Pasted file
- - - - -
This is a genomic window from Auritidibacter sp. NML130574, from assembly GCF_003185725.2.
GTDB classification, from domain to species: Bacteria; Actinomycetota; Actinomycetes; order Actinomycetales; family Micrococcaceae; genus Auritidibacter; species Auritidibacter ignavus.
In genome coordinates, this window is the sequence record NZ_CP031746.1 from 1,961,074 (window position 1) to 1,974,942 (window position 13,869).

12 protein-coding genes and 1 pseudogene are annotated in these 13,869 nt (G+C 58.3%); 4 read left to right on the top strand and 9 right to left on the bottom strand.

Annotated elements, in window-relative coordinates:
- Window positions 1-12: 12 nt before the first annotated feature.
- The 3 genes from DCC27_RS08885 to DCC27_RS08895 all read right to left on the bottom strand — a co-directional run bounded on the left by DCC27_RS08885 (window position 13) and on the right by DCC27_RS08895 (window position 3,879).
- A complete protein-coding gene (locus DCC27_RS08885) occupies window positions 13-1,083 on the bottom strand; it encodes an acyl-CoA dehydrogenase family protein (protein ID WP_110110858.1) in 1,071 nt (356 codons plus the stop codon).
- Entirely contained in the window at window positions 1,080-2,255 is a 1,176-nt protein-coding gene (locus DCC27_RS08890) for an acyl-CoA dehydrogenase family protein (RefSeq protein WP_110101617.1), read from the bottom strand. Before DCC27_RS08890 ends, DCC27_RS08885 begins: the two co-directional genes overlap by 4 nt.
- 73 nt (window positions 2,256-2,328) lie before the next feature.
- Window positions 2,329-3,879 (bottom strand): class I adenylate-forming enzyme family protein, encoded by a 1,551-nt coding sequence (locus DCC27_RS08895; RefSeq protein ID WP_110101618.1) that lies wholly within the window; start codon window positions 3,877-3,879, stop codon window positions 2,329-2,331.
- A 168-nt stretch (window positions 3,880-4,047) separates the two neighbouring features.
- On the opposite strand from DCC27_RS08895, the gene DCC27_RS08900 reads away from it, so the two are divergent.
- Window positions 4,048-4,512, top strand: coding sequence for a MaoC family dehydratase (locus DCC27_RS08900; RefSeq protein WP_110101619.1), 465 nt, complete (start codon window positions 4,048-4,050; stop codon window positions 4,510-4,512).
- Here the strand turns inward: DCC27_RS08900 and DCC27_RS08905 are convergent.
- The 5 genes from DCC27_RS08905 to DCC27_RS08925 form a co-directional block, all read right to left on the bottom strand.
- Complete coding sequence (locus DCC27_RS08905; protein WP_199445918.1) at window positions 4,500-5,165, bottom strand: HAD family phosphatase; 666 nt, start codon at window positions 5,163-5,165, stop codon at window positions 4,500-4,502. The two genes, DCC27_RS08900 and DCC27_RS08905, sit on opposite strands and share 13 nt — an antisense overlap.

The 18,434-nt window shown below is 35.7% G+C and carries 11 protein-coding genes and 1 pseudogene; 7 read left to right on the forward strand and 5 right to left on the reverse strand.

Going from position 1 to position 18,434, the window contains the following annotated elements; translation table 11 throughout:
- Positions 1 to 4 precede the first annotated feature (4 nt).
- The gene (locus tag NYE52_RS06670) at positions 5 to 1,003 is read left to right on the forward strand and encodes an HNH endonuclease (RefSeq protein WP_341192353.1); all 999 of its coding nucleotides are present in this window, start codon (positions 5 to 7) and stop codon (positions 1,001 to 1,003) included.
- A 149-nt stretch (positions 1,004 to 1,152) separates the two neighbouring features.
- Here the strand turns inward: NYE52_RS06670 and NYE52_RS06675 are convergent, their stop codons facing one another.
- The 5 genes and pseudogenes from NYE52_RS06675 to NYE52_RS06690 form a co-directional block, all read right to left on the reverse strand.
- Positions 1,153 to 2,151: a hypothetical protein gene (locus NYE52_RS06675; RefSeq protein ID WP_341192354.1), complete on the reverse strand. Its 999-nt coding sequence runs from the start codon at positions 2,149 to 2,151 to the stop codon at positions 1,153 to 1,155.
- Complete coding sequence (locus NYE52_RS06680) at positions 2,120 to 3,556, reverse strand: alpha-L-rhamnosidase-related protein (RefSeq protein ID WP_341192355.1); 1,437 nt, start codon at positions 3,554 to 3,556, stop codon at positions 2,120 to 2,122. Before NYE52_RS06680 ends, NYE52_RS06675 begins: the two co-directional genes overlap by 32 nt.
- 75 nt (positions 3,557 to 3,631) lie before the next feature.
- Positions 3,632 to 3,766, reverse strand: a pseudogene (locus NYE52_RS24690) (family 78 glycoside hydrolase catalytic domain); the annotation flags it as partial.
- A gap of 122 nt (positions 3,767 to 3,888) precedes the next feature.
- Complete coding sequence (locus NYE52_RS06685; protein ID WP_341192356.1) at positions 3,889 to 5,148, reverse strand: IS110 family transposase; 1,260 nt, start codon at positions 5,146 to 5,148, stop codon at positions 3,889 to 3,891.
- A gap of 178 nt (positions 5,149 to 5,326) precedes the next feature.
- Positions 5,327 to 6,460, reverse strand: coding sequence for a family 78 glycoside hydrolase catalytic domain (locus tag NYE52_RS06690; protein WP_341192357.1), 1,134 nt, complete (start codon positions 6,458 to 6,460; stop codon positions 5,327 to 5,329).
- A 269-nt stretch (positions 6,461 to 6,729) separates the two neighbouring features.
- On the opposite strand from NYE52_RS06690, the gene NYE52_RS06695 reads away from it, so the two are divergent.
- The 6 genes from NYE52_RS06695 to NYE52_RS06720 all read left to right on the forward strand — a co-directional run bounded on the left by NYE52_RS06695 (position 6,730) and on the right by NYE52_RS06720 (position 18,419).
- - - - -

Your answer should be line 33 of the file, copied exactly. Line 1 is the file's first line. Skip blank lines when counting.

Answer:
- A 269-nt stretch (positions 6,461 to 6,729) separates the two neighbouring features.